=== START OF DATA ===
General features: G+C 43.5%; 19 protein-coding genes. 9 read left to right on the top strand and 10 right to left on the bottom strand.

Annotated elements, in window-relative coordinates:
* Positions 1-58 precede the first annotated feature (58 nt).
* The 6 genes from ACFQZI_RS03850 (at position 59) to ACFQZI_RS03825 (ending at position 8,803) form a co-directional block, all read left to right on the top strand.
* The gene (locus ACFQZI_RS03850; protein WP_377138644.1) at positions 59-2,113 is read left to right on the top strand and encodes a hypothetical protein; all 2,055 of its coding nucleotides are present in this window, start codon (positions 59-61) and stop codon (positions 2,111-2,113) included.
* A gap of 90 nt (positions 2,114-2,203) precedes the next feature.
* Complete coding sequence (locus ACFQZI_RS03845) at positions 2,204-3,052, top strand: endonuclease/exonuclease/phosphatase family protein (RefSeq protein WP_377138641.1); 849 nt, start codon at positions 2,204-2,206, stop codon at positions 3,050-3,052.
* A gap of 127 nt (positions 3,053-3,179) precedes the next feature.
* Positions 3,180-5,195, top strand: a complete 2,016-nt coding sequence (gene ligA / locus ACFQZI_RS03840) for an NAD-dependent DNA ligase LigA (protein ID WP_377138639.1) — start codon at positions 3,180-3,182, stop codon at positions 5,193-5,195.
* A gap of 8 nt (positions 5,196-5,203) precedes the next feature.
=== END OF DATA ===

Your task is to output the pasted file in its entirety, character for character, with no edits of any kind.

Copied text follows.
General features: G+C 43.5%; 19 protein-coding genes. 9 read left to right on the top strand and 10 right to left on the bottom strand.

Annotated elements, in window-relative coordinates:
* Positions 1-58 precede the first annotated feature (58 nt).
* The 6 genes from ACFQZI_RS03850 (at position 59) to ACFQZI_RS03825 (ending at position 8,803) form a co-directional block, all read left to right on the top strand.
* The gene (locus ACFQZI_RS03850; protein WP_377138644.1) at positions 59-2,113 is read left to right on the top strand and encodes a hypothetical protein; all 2,055 of its coding nucleotides are present in this window, start codon (positions 59-61) and stop codon (positions 2,111-2,113) included.
* A gap of 90 nt (positions 2,114-2,203) precedes the next feature.
* Complete coding sequence (locus ACFQZI_RS03845) at positions 2,204-3,052, top strand: endonuclease/exonuclease/phosphatase family protein (RefSeq protein WP_377138641.1); 849 nt, start codon at positions 2,204-2,206, stop codon at positions 3,050-3,052.
* A gap of 127 nt (positions 3,053-3,179) precedes the next feature.
* Positions 3,180-5,195, top strand: a complete 2,016-nt coding sequence (gene ligA / locus ACFQZI_RS03840) for an NAD-dependent DNA ligase LigA (protein ID WP_377138639.1) — start codon at positions 3,180-3,182, stop codon at positions 5,193-5,195.
* A gap of 8 nt (positions 5,196-5,203) precedes the next feature.